OAO Polyus Gold, Russia's biggest producer of the metal, said full-year profit jumped more than 10-fold after the sale of a stake in Gold Fields Ltd. (GFI)
Net income rose to $1.16 billion, or 76 cents a share, from $113 million a year earlier, the Moscow-based company said in a statement. Polyus made $980 million from the sale of its Gold Fields stake. The cost of mining at its main deposit, Olympiiskaya, rose to $210 an ounce, from $166.
Polyus, aiming to join the top five producers worldwide from No. 12 now, bought two miners in Russia's Far East last year to expand output. The company, spun off from OAO GMK Norilsk Nickel in January last year, has also committed at least $150 million this year on exploration to expand reserves.
Shares of Polyus fell 6.65 rubles, or 0.6 percent, to 1,024.41 rubles in Moscow, valuing the company at 195 billion rubles ($7.5 billion) at the close. Cash costs across all mines rose to $278 an ounce, from $209.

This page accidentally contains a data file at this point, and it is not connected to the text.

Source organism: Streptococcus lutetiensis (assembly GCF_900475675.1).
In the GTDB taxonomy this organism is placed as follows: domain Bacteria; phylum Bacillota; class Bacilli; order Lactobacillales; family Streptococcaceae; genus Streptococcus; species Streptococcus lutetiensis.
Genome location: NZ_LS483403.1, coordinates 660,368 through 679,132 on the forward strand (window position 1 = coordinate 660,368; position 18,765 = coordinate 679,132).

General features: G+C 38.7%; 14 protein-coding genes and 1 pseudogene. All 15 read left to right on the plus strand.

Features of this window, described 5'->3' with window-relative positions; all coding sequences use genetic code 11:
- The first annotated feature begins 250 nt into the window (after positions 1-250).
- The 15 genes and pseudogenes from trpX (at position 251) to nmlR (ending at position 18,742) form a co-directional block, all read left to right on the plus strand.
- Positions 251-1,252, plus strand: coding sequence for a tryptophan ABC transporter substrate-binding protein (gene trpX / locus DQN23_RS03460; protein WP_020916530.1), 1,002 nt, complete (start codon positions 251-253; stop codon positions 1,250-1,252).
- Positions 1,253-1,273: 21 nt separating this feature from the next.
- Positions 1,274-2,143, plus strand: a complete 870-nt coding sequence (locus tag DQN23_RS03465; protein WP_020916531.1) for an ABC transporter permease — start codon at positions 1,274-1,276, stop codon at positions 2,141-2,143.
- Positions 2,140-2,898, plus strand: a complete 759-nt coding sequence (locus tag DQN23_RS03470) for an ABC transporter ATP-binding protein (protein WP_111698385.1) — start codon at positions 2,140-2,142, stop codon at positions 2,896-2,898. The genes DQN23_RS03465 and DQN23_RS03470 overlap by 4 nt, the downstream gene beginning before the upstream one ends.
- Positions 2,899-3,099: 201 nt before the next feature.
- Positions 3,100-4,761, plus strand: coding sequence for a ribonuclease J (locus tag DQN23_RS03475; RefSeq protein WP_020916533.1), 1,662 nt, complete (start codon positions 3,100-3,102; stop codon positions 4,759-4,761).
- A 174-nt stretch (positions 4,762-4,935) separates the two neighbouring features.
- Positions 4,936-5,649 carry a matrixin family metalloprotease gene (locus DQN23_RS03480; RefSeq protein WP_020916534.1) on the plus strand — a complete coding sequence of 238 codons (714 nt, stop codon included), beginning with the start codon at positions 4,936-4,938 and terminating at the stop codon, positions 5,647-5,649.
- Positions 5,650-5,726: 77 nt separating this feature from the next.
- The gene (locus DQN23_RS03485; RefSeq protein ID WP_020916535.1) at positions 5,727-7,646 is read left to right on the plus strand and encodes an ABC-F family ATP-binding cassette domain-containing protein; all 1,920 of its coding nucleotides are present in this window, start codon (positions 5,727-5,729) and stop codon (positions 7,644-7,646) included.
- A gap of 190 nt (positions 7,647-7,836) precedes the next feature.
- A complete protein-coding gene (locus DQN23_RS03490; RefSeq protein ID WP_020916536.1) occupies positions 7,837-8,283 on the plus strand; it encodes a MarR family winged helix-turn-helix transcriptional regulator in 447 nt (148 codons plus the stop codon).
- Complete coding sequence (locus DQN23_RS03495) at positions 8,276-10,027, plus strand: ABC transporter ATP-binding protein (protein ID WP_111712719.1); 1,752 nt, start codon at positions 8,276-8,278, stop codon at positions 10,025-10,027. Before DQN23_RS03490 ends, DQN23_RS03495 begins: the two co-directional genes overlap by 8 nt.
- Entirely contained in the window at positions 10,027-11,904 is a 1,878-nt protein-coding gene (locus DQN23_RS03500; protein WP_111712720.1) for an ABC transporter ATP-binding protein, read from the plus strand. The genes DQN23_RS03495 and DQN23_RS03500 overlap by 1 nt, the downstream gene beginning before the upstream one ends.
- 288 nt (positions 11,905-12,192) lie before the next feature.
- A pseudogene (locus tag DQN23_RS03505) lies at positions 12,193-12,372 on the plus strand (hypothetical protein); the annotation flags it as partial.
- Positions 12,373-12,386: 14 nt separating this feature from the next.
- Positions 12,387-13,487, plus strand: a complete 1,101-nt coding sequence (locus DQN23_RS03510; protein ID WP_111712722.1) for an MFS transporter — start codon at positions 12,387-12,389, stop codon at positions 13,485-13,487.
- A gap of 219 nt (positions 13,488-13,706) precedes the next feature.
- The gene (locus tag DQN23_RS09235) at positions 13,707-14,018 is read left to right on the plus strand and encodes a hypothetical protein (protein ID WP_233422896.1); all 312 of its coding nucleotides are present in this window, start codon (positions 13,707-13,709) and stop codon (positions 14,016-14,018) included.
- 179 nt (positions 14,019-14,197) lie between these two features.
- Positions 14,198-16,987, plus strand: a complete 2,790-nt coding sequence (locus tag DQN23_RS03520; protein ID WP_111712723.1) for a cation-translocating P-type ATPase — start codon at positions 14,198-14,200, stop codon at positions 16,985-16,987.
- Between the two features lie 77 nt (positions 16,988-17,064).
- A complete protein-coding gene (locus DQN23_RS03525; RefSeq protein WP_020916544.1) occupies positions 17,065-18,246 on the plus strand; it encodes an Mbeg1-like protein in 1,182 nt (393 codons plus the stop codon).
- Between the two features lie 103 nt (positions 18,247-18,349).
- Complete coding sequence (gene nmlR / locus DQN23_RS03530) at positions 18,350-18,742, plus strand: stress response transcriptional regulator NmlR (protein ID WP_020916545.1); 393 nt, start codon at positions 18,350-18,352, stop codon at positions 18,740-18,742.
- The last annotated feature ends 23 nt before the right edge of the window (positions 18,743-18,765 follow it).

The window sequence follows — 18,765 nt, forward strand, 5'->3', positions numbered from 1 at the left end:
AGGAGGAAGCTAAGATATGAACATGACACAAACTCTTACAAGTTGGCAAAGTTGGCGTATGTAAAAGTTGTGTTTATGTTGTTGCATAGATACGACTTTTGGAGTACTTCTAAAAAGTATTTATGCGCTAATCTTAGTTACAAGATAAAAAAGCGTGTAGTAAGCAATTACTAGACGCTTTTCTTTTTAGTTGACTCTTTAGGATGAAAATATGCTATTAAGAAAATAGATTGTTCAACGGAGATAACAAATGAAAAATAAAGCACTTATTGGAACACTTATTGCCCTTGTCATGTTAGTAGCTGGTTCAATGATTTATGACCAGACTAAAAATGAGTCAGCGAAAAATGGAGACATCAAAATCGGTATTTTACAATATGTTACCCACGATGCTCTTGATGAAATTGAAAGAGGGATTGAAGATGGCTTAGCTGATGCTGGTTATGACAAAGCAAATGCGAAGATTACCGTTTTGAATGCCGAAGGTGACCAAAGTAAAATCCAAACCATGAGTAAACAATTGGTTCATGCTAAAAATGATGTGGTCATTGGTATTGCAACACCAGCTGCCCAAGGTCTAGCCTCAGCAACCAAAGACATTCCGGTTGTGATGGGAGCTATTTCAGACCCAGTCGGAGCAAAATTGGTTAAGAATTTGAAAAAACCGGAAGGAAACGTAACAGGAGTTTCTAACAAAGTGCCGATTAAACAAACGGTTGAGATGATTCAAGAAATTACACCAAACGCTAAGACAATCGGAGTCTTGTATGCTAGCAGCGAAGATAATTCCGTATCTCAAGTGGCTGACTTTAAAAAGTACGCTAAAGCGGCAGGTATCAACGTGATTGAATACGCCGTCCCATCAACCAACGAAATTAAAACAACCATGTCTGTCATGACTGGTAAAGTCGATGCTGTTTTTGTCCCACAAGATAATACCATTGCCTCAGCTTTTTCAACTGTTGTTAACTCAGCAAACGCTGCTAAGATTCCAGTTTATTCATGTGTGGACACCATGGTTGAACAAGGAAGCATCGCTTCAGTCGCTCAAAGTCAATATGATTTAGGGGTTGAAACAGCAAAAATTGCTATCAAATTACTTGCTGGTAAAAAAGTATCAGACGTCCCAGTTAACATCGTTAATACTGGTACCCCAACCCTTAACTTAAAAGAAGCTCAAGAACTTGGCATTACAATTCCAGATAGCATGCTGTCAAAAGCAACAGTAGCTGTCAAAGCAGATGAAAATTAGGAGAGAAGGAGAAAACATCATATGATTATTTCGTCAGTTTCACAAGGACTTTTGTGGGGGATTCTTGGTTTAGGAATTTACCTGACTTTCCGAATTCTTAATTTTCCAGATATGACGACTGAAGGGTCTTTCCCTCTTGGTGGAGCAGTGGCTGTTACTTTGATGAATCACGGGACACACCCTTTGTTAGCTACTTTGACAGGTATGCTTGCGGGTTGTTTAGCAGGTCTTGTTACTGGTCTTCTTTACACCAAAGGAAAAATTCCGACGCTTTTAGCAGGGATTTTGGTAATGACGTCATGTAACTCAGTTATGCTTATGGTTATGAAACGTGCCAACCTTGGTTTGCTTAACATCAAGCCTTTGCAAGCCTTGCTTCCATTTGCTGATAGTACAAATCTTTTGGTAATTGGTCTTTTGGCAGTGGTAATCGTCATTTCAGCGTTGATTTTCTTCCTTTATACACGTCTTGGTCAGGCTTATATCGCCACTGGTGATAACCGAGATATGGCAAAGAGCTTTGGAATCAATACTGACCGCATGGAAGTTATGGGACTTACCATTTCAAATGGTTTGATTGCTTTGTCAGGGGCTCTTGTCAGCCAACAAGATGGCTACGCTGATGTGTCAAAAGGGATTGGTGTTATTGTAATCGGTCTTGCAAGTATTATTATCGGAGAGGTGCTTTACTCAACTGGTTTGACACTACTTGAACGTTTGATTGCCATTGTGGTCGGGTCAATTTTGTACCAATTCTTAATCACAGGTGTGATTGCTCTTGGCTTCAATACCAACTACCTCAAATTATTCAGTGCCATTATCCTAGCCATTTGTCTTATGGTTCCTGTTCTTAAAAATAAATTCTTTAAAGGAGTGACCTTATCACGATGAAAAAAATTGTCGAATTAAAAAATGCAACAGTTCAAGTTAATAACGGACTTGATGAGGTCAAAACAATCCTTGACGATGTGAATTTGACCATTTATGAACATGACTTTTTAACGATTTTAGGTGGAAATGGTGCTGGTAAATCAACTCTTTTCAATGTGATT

``I'm pretty disappointed, mainly on the jump in costs,'' said Vladimir Zhukov, analyst with Alfa Bank in Moscow. Polyus's acquisitions, including OAO Aldanzoloto and OAO Lenzoloto, have added to its mining costs, he said.
Polyus produced 1.2 million ounces of gold last year, from 1.04 million in 2005. The fifth-largest gold miner is Harmony Gold Mining Co. with 2.34 million ounces based on the previous four quarters, World Gold Analyst magazine reported in March.
Polyus doesn't plan to increase production this year and costs should remain static, Polyus Chief Financial Office Dmitry Glotov said today in a conference call.
Gold prices, which have gained for six consecutive years and traded at $669.65 an ounce in London today, may rise further. Demand from India, China and exchange-traded funds and declining output is likely to push gold above $1,000 in the next several years, JPMorgan Chase & Co. said in a report yesterday.
Polyus has $294 million ``invested in securities and available for acquisitions,'' Glotov said.
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